Why we like it: Kabbage offers a line of credit that is particularly attractive to business owners with poor personal credit because it doesn't require a minimum personal credit score. Both Kabbage and Fundbox are alike in this, but Kabbage seems to accept those with lower credit scores as most applicants who get accepted typically have a score of at least 500. You'll need to have been in business for one year with roughly $50,000 in annual revenue or $4,200 in monthly revenue for the last three months, which is on the lower end in the market. The company’s credit line limit tops off at $150,000, and it does set a minimum draw range of $10,000. Kabbage also offers the Kabbage Card, which allows for instantaneous access to your line of credit. This benefit is especially helpful as most other online lenders require you to request access from your line of credit every draw, which can take at least a business day.

Drawbacks: While Kabbage does offer flexibility, fee transparency and lenient qualification requirements, its default credit line limit of $150,000 is lower than most. If you'd like a credit line over $150,000, you'll have to undergo a manual review, and you'll have to have been in business for at least three years with $300,000 in annual revenue. The company does require a business checking or online payment platform like QuickBooks, which is the company’s solution for underwriting and can be a problem for those who don't really operate online. Also, the fees are front-loaded, meaning the early months of the term have the highest fees, which really reduces the incentive to repay your credit early on. Kabbage's cost per dollar borrowed is also quite high, ranging from $1.20 to $1.80 for every $1 borrowed.

Highlights:

  • No minimum personal credit score required
  • Transparent fee structure
  • Kabbage Card allows for instantaneous access to credit line

Best Best Business Line of Credit for Established Businesses: Traditional Banks

Why we like them: Online lenders are ideal for startups and businesses looking for niche benefits (lenient requirements, fast cash, etc.), but traditional banks offer more established businesses with other benefits like rewards programs, more competitive fees and flexible repayment options. This route is most appropriate for companies who can meet some of the stricter requirements of banks, can afford to wait a little longer for funds and can take advantage of things like rewards programs, which typically only banks offer. A typical profile of an established business that can qualify for these tougher lines of credit is 700+ FICO credit score, above $250,000 in annual revenue and more than three years of operations.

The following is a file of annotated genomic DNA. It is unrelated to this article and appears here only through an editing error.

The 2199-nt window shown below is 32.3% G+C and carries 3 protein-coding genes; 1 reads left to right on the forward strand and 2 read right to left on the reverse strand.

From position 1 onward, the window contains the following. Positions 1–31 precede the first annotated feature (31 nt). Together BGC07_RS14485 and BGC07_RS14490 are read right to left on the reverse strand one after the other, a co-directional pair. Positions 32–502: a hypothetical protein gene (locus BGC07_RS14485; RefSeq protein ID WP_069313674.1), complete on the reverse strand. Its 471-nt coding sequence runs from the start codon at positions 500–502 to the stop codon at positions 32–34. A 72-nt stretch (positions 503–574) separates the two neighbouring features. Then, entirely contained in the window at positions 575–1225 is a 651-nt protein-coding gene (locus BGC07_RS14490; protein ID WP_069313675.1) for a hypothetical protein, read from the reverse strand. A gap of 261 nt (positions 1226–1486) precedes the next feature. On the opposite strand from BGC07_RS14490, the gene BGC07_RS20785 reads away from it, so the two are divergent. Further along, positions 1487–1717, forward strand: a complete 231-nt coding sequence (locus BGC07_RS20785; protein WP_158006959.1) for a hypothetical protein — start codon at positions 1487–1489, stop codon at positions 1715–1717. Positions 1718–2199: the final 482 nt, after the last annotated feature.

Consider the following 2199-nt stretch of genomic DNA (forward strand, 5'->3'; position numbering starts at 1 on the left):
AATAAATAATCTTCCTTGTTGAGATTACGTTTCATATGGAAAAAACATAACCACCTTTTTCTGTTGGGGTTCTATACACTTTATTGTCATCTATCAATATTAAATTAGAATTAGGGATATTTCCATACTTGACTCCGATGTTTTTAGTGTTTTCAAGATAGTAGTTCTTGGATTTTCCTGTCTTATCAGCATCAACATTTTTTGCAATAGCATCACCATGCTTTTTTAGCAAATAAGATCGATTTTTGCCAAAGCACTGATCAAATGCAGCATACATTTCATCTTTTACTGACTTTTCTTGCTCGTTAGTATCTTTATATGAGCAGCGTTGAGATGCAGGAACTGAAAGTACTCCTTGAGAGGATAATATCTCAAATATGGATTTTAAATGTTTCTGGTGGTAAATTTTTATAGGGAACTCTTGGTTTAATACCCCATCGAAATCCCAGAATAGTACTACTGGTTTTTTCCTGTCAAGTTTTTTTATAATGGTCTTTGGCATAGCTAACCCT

Banks Offering Business Line of Credit

Highlights
Wells Fargo BusinessLine Line of Credit
  • $5,000-$100,000 credit limit
  • Operating for 2+ years
  • Annual Fee
  • Rewards program with no annual program fee and no cap
  • No cash advance fee when using the BusinessLine Mastercard
  • Rates can be 4.5% (Wells Fargo Prime Rate) + 1.75% interest when line is used
Wells Fargo Small Business Advantage Line of Credit
  • $5,000-$50,000 credit limit
  • Must have been operating for zero to two years
  • Annual Fee
  • No foreign transaction fees
  • Base rates can be as low as 4.5% (based on Wells Fargo Prime Rate) + 1.75% interest when line is used
  • No collateral required
Chase Business Line of Credit
  • $10,000-$500,000
  • Variable interest indexed to Chase's Prime Rate (currently 5%) plus annual fee
  • Monthly repayment
  • Can be used as overdraft protection if linked to Business Banking checking account
Chase Commercial Line of Credit
  • $500,000 and up
  • Variable interest indexed to LIBOR but no annual fee
  • Terms range from 12-24 months, can renew afterward
  • Monthly repayment
Bank of America Secured Business Line of Credit
  • $25,000 and up
  • Interest rates determined by various factors but can be as low as 5.25% (subject to change)
  • Requires two-plus years of business and annual minimum revenue of $250,000
  • Discounts for Bank of America Business Advantage customers
  • Can secure line with blanket lien on general assets or certificate of deposit (May not need to for line of credit below $100,000)
Bank of America Unsecured Business Line of Credit
  • $10,000-$100,000
  • Rates can be as low as 6.25% (subject to change)
  • Require two-plus years of business and annual minimum revenue of $100,000
  • $150 origination fee
  • No cash advance fees
TD Bank Small Business Line of Credit
  • $25,000-$100,000 (larger lines of credit available through custom quotes)
  • Applications for lines of credit larger than $100,000 require written applications
  • Variable rates currently 5% (WSJ Prime) + 0.74% with waived origination fees for lines up to $100,000
  • Automatic monthly payments

Great Business Lines of Credit That Didn't Make the Cut

There were quite a few lenders and business lines of credit we really liked but didn't make it onto our list above. Take a look below if you'd like to browse other options:

OnDeck